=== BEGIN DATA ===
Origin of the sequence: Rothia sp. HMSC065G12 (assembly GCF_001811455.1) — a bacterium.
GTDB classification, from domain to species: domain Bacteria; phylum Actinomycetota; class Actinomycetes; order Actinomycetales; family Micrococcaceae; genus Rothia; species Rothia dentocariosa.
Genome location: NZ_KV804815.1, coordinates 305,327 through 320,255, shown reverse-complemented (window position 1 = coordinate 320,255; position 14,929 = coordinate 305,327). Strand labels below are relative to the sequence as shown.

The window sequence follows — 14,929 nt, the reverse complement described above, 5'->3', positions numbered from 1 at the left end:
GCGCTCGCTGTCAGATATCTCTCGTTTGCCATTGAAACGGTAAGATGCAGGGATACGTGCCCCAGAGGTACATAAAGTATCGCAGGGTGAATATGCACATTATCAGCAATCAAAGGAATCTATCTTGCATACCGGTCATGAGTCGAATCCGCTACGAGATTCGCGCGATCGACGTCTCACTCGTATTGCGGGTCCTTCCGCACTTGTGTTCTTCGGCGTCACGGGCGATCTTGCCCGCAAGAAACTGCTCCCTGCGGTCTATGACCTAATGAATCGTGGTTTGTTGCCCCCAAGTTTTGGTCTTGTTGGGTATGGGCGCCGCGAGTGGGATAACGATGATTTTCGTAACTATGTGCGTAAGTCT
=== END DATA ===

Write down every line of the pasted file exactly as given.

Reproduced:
Origin of the sequence: Rothia sp. HMSC065G12 (assembly GCF_001811455.1) — a bacterium.
GTDB classification, from domain to species: domain Bacteria; phylum Actinomycetota; class Actinomycetes; order Actinomycetales; family Micrococcaceae; genus Rothia; species Rothia dentocariosa.
Genome location: NZ_KV804815.1, coordinates 305,327 through 320,255, shown reverse-complemented (window position 1 = coordinate 320,255; position 14,929 = coordinate 305,327). Strand labels below are relative to the sequence as shown.

The window sequence follows — 14,929 nt, the reverse complement described above, 5'->3', positions numbered from 1 at the left end:
GCGCTCGCTGTCAGATATCTCTCGTTTGCCATTGAAACGGTAAGATGCAGGGATACGTGCCCCAGAGGTACATAAAGTATCGCAGGGTGAATATGCACATTATCAGCAATCAAAGGAATCTATCTTGCATACCGGTCATGAGTCGAATCCGCTACGAGATTCGCGCGATCGACGTCTCACTCGTATTGCGGGTCCTTCCGCACTTGTGTTCTTCGGCGTCACGGGCGATCTTGCCCGCAAGAAACTGCTCCCTGCGGTCTATGACCTAATGAATCGTGGTTTGTTGCCCCCAAGTTTTGGTCTTGTTGGGTATGGGCGCCGCGAGTGGGATAACGATGATTTTCGTAACTATGTGCGTAAGTCT